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Ozone Layer on the Upswing

Ozone Layer on the Upswing

The ozone layer as it stood in 1985, expressed in Dobson units. One unit corresponds to the amount of ozone needed to create a 0.01 mm thick layer of ozone at 0°C with air pressure at sea level. (Source: NASA)

Ten miles above the Earth’s surface, nestled between the stratosphere and the mesosphere, an invisible shield of gas protects our planet from the worst of the sun’s ultraviolet radiation. The ozone layer was first discovered in 1913, but it truly entered the public consciousness in 1976 when scientists made an alarming discovery. The ozone layer was rapidly thinning over the South Pole due to toxic emissions spewed into the atmosphere by humans. If urgent action was not taken soon, the entire ozone layer would be destroyed, with catastrophic results.

Needless to say, this apocalypse did not come to pass; the dangerous chemicals that were leaching a hole in the atmosphere were nearly entirely phased out. And just recently, the United Nations has announced the thinned layer of atmosphere is on pace to completely recover by 2050. This is about the same year that, had dramatic action not been taken on the issue, the ozone layer would have all but vanished, exposing the Earth to dangerous rays from the sun. Its restoration stands as a milestone of human cooperation and success.

Scientists Joe Farman, Brian Gardiner and Jon Shanklin, who in 1985 definitively confirmed the ozone hole's existence. They are standing next to a Dobson spectrophotometer, used to measure ozone. (Source: British Antarctic Survey)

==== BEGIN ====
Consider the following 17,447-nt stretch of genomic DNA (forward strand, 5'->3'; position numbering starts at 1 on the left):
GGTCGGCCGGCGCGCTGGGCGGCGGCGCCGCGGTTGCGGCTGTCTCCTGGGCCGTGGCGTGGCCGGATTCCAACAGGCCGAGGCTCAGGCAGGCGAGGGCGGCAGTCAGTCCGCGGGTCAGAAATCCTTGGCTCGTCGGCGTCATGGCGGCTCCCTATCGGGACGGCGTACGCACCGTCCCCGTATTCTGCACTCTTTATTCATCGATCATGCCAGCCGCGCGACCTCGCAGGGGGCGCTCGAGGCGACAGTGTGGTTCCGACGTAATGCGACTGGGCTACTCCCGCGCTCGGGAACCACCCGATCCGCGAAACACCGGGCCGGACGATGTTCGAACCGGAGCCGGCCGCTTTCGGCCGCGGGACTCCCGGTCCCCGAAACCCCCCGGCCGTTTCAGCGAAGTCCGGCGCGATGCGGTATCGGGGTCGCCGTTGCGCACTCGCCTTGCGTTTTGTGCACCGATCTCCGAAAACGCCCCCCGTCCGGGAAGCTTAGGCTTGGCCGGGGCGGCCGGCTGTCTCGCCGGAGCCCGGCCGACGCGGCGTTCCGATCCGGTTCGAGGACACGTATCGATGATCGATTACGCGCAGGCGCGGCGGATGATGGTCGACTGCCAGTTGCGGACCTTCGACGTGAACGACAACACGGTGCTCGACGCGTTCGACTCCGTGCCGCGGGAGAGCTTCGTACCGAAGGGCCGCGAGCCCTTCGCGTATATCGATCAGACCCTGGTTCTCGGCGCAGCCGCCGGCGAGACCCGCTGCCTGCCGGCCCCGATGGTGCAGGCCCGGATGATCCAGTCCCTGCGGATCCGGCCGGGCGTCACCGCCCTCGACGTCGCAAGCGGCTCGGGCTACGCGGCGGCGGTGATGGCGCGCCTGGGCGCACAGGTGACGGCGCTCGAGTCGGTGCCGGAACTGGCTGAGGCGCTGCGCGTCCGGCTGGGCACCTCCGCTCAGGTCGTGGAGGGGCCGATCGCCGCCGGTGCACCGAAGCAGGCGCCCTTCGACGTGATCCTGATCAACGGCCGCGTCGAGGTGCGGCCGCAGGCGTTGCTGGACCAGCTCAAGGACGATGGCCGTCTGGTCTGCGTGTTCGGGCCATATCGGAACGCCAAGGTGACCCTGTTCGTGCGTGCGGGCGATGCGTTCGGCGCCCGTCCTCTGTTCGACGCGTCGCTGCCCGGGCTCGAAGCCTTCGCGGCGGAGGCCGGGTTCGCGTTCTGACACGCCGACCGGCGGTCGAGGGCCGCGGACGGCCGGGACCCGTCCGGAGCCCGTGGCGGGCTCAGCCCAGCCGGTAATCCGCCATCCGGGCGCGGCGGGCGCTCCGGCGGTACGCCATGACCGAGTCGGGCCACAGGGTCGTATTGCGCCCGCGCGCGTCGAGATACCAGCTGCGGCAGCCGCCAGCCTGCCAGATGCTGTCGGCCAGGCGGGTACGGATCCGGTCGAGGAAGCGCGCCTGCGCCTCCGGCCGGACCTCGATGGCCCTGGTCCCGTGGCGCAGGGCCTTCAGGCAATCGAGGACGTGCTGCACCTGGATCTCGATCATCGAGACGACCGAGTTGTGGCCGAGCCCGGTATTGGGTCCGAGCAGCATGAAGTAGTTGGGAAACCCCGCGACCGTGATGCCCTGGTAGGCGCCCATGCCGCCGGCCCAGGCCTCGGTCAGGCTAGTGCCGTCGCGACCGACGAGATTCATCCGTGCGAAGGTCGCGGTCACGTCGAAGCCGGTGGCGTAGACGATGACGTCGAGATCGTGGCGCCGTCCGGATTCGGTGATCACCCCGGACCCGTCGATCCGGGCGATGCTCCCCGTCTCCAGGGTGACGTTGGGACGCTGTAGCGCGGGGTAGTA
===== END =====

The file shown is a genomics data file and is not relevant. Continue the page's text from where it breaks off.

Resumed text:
Ozone forms out of an interaction between oxygen and ultraviolet light emanating from our sun. It acts as a filter, blocking two more harmful types of ultraviolet light from reaching the Earth’s surface. Its depletion in this case was caused by CFCs or chlorofluorocarbons, an industrial compound with a variety of uses, from aerosol propellants to coolant in refrigerators and air conditioning systems.

When CFCs rise into the atmosphere, a cascade of chemical reactions take place. Ultraviolet light breaks CFCs down into chlorine, which in turn binds with oxygen particles in ozone to form chlorine monoxide, which then goes on to self-replicate and spread like a virus, severing oxygen from more ozone particles. Because CFCs can take decades to dissipate, the problem quickly snowballs and grows exponentially such that in the course of a few decades much of the ozone layer could be destroyed.

 

A Montreal Protocol meeting. The treaty continues to be amended to include other chemicals found to be dangerous to the atmosphere. (Source: The Associated Press)

By 1985, the ozone layer over Antarctica had reduced its mass in half, with the ominous threat of it being completely destroyed by 2050. That would mean widespread environmental collapse on an unprecedented scale. Ecosystems would die out and rates of skin cancer would make direct sunlight a health hazard. With the entire world at risk, this crisis demanded an international solution. Reforms made in one country would be useless without the cooperation of the rest of the world.

The Montreal Protocol is often held up as the most successful treaty in the United Nation’s history. Following its unanimous ratification in 1987, CFCs and other ozone-imperiling chemicals have been rapidly phased out, with several amendments adding more chemicals to the roster. Today the treaty is a reminder of an unqualified success of diplomacy and international cooperation, and stands as a model for tackling other global crises like climate change.


Read More! 

Nilsson A. Ultraviolet Reflections : Life Under a Thinning Ozone Layer. Wiley; 1996.

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